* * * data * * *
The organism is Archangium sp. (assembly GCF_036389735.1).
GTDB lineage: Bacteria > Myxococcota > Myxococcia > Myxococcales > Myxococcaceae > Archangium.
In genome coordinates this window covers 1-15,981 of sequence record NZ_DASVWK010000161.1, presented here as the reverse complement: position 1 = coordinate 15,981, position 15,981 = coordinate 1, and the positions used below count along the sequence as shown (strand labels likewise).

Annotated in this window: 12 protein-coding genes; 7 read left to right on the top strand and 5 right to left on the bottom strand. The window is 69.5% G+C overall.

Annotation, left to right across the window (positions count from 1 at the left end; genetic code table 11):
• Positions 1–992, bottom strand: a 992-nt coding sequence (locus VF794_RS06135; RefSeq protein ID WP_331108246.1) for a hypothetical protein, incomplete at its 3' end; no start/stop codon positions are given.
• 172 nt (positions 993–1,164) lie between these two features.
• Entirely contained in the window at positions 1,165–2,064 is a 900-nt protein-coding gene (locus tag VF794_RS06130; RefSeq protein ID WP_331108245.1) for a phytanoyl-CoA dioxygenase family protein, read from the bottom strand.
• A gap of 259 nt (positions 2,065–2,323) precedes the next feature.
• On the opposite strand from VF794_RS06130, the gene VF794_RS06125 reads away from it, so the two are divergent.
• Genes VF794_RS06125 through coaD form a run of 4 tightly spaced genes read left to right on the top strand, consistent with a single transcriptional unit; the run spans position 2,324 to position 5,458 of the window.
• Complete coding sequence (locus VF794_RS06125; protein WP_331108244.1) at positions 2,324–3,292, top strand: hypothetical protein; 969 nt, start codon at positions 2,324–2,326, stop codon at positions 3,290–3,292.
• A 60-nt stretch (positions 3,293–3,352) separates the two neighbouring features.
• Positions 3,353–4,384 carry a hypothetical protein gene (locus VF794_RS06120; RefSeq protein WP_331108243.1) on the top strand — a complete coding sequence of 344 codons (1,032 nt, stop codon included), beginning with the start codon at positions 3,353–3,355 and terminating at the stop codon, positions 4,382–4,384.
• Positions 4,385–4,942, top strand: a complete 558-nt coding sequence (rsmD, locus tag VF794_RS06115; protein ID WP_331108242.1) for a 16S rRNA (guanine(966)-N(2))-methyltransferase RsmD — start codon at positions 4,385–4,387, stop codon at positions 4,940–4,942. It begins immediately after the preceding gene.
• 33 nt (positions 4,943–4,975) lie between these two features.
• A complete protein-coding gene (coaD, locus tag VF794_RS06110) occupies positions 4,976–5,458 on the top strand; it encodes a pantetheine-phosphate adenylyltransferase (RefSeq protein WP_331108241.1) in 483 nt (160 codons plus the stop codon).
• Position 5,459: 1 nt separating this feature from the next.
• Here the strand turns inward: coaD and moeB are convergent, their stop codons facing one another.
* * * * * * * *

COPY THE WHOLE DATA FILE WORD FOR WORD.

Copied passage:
The organism is Archangium sp. (assembly GCF_036389735.1).
GTDB lineage: Bacteria > Myxococcota > Myxococcia > Myxococcales > Myxococcaceae > Archangium.
In genome coordinates this window covers 1-15,981 of sequence record NZ_DASVWK010000161.1, presented here as the reverse complement: position 1 = coordinate 15,981, position 15,981 = coordinate 1, and the positions used below count along the sequence as shown (strand labels likewise).

Annotated in this window: 12 protein-coding genes; 7 read left to right on the top strand and 5 right to left on the bottom strand. The window is 69.5% G+C overall.

Annotation, left to right across the window (positions count from 1 at the left end; genetic code table 11):
• Positions 1–992, bottom strand: a 992-nt coding sequence (locus VF794_RS06135; RefSeq protein ID WP_331108246.1) for a hypothetical protein, incomplete at its 3' end; no start/stop codon positions are given.
• 172 nt (positions 993–1,164) lie between these two features.
• Entirely contained in the window at positions 1,165–2,064 is a 900-nt protein-coding gene (locus tag VF794_RS06130; RefSeq protein ID WP_331108245.1) for a phytanoyl-CoA dioxygenase family protein, read from the bottom strand.
• A gap of 259 nt (positions 2,065–2,323) precedes the next feature.
• On the opposite strand from VF794_RS06130, the gene VF794_RS06125 reads away from it, so the two are divergent.
• Genes VF794_RS06125 through coaD form a run of 4 tightly spaced genes read left to right on the top strand, consistent with a single transcriptional unit; the run spans position 2,324 to position 5,458 of the window.
• Complete coding sequence (locus VF794_RS06125; protein WP_331108244.1) at positions 2,324–3,292, top strand: hypothetical protein; 969 nt, start codon at positions 2,324–2,326, stop codon at positions 3,290–3,292.
• A 60-nt stretch (positions 3,293–3,352) separates the two neighbouring features.
• Positions 3,353–4,384 carry a hypothetical protein gene (locus VF794_RS06120; RefSeq protein WP_331108243.1) on the top strand — a complete coding sequence of 344 codons (1,032 nt, stop codon included), beginning with the start codon at positions 3,353–3,355 and terminating at the stop codon, positions 4,382–4,384.
• Positions 4,385–4,942, top strand: a complete 558-nt coding sequence (rsmD, locus tag VF794_RS06115; protein ID WP_331108242.1) for a 16S rRNA (guanine(966)-N(2))-methyltransferase RsmD — start codon at positions 4,385–4,387, stop codon at positions 4,940–4,942. It begins immediately after the preceding gene.
• 33 nt (positions 4,943–4,975) lie between these two features.
• A complete protein-coding gene (coaD, locus tag VF794_RS06110) occupies positions 4,976–5,458 on the top strand; it encodes a pantetheine-phosphate adenylyltransferase (RefSeq protein WP_331108241.1) in 483 nt (160 codons plus the stop codon).
• Position 5,459: 1 nt separating this feature from the next.
• Here the strand turns inward: coaD and moeB are convergent, their stop codons facing one another.